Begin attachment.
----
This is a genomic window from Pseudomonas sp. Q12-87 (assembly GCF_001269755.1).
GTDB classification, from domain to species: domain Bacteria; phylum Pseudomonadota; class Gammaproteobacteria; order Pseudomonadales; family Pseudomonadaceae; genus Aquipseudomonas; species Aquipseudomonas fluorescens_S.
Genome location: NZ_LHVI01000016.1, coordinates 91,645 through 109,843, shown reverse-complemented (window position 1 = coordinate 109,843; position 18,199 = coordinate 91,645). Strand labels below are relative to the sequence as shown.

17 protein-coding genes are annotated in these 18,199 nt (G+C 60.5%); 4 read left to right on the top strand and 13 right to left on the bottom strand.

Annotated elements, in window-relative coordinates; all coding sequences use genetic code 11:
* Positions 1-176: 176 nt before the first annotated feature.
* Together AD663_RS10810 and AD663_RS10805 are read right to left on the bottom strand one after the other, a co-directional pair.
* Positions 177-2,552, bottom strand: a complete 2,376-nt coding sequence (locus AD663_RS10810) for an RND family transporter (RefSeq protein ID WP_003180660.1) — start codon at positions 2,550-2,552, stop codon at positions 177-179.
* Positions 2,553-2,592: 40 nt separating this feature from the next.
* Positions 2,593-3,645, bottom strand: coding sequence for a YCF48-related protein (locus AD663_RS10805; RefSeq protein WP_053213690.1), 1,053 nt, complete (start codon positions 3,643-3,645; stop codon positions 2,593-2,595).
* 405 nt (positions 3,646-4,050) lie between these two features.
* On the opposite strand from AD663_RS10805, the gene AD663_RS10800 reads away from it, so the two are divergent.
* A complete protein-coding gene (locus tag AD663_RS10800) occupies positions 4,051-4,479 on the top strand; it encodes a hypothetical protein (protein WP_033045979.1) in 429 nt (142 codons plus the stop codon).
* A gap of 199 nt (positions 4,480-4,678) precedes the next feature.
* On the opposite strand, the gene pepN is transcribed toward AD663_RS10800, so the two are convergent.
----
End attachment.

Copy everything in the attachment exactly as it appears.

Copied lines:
This is a genomic window from Pseudomonas sp. Q12-87 (assembly GCF_001269755.1).
GTDB classification, from domain to species: domain Bacteria; phylum Pseudomonadota; class Gammaproteobacteria; order Pseudomonadales; family Pseudomonadaceae; genus Aquipseudomonas; species Aquipseudomonas fluorescens_S.
Genome location: NZ_LHVI01000016.1, coordinates 91,645 through 109,843, shown reverse-complemented (window position 1 = coordinate 109,843; position 18,199 = coordinate 91,645). Strand labels below are relative to the sequence as shown.

17 protein-coding genes are annotated in these 18,199 nt (G+C 60.5%); 4 read left to right on the top strand and 13 right to left on the bottom strand.

Annotated elements, in window-relative coordinates; all coding sequences use genetic code 11:
* Positions 1-176: 176 nt before the first annotated feature.
* Together AD663_RS10810 and AD663_RS10805 are read right to left on the bottom strand one after the other, a co-directional pair.
* Positions 177-2,552, bottom strand: a complete 2,376-nt coding sequence (locus AD663_RS10810) for an RND family transporter (RefSeq protein ID WP_003180660.1) — start codon at positions 2,550-2,552, stop codon at positions 177-179.
* Positions 2,553-2,592: 40 nt separating this feature from the next.
* Positions 2,593-3,645, bottom strand: coding sequence for a YCF48-related protein (locus AD663_RS10805; RefSeq protein WP_053213690.1), 1,053 nt, complete (start codon positions 3,643-3,645; stop codon positions 2,593-2,595).
* 405 nt (positions 3,646-4,050) lie between these two features.
* On the opposite strand from AD663_RS10805, the gene AD663_RS10800 reads away from it, so the two are divergent.
* A complete protein-coding gene (locus tag AD663_RS10800) occupies positions 4,051-4,479 on the top strand; it encodes a hypothetical protein (protein WP_033045979.1) in 429 nt (142 codons plus the stop codon).
* A gap of 199 nt (positions 4,480-4,678) precedes the next feature.
* On the opposite strand, the gene pepN is transcribed toward AD663_RS10800, so the two are convergent.